Quote Originally Posted by Adak View Post
    io.h certainly IS included in some modern compilers. It is no longer part of the standard for C, but it is nevertheless, included in the very latest Pelles C versions.
    Quote Originally Posted by Salem View Post
    You mean it's included as a crutch to help ancient programmers limp along without them having to relearn too much.

    Outside of your DOS world, your header file is meaningless.

  7. #7
    Registered User Char*Pntr's Avatar
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    Smile

    Quote Originally Posted by Elysia View Post
    C changed much? You have to be kidding. C moves at a snail's pace. The next standard will literally bring next to nothing new to C after over 10 years of work.
    Anyway, the problem is that you're assigning a pointer outside main. You can't do that. You must initialize it. That means you put "=" after the declaration and a valid value after.
    Holy Molely! I just compiled it with no erors.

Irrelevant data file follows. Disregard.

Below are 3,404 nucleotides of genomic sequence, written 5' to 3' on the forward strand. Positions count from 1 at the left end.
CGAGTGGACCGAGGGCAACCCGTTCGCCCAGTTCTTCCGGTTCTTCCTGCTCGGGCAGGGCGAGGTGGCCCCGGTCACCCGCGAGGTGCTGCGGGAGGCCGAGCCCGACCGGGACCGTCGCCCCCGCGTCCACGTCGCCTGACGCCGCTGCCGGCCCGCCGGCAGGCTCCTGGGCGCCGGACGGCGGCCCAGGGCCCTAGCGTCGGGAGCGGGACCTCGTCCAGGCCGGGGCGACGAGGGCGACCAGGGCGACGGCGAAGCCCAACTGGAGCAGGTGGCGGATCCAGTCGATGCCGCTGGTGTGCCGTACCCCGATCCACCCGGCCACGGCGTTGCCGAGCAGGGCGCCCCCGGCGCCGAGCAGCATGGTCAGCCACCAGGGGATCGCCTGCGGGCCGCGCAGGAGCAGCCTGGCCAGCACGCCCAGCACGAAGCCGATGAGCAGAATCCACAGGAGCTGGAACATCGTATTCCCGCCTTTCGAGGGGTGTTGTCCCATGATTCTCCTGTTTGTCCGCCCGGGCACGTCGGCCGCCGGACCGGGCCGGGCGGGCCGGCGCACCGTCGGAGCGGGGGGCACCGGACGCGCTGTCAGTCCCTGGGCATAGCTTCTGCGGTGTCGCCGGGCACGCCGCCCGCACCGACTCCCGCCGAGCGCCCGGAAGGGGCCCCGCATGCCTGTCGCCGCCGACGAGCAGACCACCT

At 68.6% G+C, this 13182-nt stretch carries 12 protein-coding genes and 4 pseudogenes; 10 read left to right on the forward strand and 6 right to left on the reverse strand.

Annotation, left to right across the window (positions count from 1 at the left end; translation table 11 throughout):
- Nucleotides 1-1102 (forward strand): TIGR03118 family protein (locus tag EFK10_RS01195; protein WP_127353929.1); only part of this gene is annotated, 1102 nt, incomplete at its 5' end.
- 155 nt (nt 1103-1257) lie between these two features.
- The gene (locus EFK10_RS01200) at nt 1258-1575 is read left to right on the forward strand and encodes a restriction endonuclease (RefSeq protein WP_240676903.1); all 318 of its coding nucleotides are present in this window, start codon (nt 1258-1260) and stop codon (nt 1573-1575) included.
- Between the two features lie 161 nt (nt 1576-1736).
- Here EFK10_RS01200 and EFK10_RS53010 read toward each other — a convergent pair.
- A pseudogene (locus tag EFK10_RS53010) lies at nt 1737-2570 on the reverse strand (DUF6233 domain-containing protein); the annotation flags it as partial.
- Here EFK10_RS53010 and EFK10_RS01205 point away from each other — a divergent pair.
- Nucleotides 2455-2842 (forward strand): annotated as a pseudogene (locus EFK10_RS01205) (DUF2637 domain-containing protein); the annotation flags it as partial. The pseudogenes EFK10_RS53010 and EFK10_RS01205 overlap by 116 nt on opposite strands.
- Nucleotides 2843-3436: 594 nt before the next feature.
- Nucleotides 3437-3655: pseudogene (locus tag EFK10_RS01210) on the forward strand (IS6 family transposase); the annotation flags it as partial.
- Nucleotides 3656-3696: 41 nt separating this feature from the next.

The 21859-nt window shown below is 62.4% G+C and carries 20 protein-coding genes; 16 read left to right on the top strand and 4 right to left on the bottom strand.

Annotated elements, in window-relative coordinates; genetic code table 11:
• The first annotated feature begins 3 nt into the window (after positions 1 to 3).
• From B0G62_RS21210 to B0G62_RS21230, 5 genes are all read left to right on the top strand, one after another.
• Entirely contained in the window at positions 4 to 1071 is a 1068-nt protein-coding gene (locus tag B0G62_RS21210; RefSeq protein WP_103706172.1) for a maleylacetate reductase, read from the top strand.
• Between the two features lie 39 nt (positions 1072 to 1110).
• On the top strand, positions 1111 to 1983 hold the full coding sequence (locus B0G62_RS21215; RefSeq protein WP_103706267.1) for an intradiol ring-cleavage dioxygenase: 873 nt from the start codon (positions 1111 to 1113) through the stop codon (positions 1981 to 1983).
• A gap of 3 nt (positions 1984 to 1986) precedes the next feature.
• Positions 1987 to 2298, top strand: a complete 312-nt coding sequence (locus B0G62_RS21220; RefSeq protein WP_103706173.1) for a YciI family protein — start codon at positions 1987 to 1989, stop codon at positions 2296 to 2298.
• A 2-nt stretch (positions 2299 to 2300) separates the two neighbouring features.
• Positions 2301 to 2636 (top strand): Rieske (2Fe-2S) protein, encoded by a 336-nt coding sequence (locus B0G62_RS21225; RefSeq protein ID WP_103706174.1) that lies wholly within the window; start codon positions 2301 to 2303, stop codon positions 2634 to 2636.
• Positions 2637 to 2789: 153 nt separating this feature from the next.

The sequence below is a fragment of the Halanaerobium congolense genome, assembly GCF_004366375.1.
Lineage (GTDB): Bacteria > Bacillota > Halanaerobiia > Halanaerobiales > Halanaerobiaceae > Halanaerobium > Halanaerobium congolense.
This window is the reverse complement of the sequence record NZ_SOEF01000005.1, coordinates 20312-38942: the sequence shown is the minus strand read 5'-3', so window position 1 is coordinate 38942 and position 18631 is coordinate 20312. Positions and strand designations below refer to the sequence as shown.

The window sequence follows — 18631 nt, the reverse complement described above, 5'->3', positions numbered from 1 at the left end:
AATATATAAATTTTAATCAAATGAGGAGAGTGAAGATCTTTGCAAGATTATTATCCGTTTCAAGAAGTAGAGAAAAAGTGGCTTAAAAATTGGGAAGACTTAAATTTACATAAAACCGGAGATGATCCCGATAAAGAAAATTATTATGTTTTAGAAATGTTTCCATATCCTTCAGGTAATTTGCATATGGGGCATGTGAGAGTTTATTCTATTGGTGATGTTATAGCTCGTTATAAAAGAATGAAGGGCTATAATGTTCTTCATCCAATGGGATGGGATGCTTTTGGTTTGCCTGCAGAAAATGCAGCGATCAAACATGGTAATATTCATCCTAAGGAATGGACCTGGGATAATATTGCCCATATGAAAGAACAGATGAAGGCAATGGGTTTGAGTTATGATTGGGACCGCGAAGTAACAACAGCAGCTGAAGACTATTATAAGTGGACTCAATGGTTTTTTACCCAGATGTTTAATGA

here a snip:

    Code:
    struct emp_data workers[10];
    
    void print_records( struct emp_data *qptr, int );
    
    
    int main( void )
    {
        void *ptr;	// declaring a generic pointer 
    
    	struct emp_data *pemp = workers;	// create a pointer to type emp_data
    //	pemp = workers;	// Initialize the pointer to workers first struct array[0]
    
    	unsigned bit;
    	int count;
    
    	for( count=0; count<MAX; count++ )
    I'll figure it out later why this had to be inside main() when a similar example was in
    my book that did everything above main()... but why does everything have to be initialized on the same line?

    Please check out what I did... the program seems to be running now, thank you Elysia.

    Oh, and if you think this Teach yourself C in 21 days is a good book, I'll be happy to give it to you!

  8. #8
    C++まいる!Cをこわせ! Elysia's Avatar
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    Separate initialization and assignment.

    void* p = NULL; // Initialization

    void* p;
    p = NULL; // Assignment

    Initialization can be done outside main; assignment cannot.

    Quote Originally Posted by Char*Pntr View Post
    Oh, and if you think this Teach yourself C in 21 days is a good book, I'll be happy to give it to you!
    That's a joke, right?
    Quote Originally Posted by Adak View Post
    io.h certainly IS included in some modern compilers. It is no longer part of the standard for C, but it is nevertheless, included in the very latest Pelles C versions.